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Early Detection of Osteochondritis Dissecans of the Capitellum in Young Baseball Players. Report of Three Cases*
MASATOSHI TAKAHARA, M.D.†; MOTOYUKI SHUNDO, M.D.‡; MAKOTO KONDO, M.D.‡; KATSUNORI SUZUKI, M.D.‡; TOSHIKAZU NAMBU, M.D.‡; TOSHIHIKO OGINO, M.D.†, SAPPORO, JAPAN
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Investigation performed at the Department of Orthopaedic Surgery, Hokkaido University School of Medicine, Sapporo City
J Bone Joint Surg Am, 1998 Jun 01;80(6):892-7
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Extract

The prevalence of osteochondritis dissecans is high among individuals who have played baseball actively since childhood1,19, and repetitive throwing is considered to be one of the main etiological factors of this disease1,4,5,10,25. During the acceleration phase of throwing, the elbow joint may be stressed into a valgus position17,38,47,49 and the capitellum may be subjected to compression and shear forces4,20,21,44,48,50. However, little is known about the primary changes leading to osteochondritis dissecans. We attempted to detect these changes by examining the elbows of players on youth baseball teams with magnetic resonance imaging and ultrasonography. Forty-four young baseball players who were ten to twelve years old and had not had a previous examination of the elbow were selected for this study.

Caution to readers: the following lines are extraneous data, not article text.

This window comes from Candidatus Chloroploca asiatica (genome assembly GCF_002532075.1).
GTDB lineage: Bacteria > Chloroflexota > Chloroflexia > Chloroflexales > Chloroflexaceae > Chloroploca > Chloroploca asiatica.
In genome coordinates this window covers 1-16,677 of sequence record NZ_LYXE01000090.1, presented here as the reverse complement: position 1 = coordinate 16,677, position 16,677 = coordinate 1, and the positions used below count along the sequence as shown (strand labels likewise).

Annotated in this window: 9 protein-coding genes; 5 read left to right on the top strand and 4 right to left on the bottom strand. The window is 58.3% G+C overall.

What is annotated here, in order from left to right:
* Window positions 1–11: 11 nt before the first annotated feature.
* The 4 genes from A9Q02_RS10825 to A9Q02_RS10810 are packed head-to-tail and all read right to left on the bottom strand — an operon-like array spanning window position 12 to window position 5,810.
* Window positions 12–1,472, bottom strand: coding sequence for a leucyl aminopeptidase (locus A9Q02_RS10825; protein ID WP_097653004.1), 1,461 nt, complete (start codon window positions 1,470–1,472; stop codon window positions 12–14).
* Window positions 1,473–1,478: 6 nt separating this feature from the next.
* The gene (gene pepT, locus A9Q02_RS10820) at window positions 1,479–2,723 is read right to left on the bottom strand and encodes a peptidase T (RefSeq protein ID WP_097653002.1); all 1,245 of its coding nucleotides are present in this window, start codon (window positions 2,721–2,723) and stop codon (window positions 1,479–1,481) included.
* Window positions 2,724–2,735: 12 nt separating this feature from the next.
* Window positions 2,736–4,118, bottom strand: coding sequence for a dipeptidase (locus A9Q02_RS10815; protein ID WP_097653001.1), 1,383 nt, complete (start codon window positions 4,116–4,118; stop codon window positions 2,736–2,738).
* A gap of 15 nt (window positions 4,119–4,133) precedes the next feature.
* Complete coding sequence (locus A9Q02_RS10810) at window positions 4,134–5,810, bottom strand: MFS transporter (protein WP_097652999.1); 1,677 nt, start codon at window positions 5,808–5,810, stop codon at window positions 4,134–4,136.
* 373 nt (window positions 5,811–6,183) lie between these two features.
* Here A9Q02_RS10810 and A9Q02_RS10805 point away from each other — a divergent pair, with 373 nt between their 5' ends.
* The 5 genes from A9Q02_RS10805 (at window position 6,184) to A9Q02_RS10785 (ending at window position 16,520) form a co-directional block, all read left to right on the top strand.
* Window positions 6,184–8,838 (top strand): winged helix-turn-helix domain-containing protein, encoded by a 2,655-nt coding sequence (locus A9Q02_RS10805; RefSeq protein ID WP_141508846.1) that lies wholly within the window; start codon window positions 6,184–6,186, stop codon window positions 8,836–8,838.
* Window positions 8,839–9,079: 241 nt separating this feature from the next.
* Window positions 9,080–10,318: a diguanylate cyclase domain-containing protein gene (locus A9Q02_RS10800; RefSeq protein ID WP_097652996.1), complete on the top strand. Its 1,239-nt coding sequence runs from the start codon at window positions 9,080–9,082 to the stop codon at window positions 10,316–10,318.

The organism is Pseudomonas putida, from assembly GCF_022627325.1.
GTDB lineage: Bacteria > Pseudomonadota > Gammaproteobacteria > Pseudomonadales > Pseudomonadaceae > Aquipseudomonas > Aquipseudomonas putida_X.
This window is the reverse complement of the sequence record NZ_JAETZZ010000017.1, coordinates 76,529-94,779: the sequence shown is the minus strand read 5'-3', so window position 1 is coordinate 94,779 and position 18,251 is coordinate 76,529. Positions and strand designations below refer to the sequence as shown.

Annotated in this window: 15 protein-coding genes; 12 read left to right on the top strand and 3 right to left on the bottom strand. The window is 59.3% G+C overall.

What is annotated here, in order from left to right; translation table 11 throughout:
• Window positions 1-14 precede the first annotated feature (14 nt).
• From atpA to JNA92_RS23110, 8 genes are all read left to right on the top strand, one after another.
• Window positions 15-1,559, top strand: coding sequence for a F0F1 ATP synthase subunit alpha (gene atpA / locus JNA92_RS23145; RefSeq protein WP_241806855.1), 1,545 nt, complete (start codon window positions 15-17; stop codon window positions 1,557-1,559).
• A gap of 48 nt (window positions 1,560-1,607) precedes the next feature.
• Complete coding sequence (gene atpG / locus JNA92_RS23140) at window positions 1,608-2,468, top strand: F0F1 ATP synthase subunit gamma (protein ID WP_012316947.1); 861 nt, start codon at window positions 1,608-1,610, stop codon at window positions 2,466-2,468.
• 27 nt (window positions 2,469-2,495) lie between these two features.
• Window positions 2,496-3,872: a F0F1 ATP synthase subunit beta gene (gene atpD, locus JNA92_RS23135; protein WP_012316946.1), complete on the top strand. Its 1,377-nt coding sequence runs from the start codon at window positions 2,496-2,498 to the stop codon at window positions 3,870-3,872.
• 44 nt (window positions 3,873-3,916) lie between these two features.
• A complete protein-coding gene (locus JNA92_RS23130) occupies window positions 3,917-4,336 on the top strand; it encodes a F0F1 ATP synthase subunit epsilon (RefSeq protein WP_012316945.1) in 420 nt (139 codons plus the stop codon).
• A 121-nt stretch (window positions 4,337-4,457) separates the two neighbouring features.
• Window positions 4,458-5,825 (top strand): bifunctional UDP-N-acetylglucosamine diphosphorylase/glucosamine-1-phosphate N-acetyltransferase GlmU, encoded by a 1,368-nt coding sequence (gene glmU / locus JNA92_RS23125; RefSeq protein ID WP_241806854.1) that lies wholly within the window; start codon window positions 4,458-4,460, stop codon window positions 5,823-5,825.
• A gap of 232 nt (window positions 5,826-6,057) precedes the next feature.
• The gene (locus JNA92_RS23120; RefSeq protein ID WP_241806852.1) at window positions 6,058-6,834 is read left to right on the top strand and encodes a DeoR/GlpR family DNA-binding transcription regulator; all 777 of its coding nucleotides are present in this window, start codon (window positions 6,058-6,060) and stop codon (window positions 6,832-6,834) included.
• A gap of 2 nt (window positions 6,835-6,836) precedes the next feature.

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    These activities have been planned and implemented in accordance with the Essential Areas and policies of the Accreditation Council for Continuing Medical Education (ACCME) through the joint sponsorship of the American Academy of Orthopaedic Surgeons and The Journal of Bone and Joint Surgery, Inc. The American Academy of Orthopaedic Surgeons is accredited by the ACCME to provide continuing medical education for physicians.
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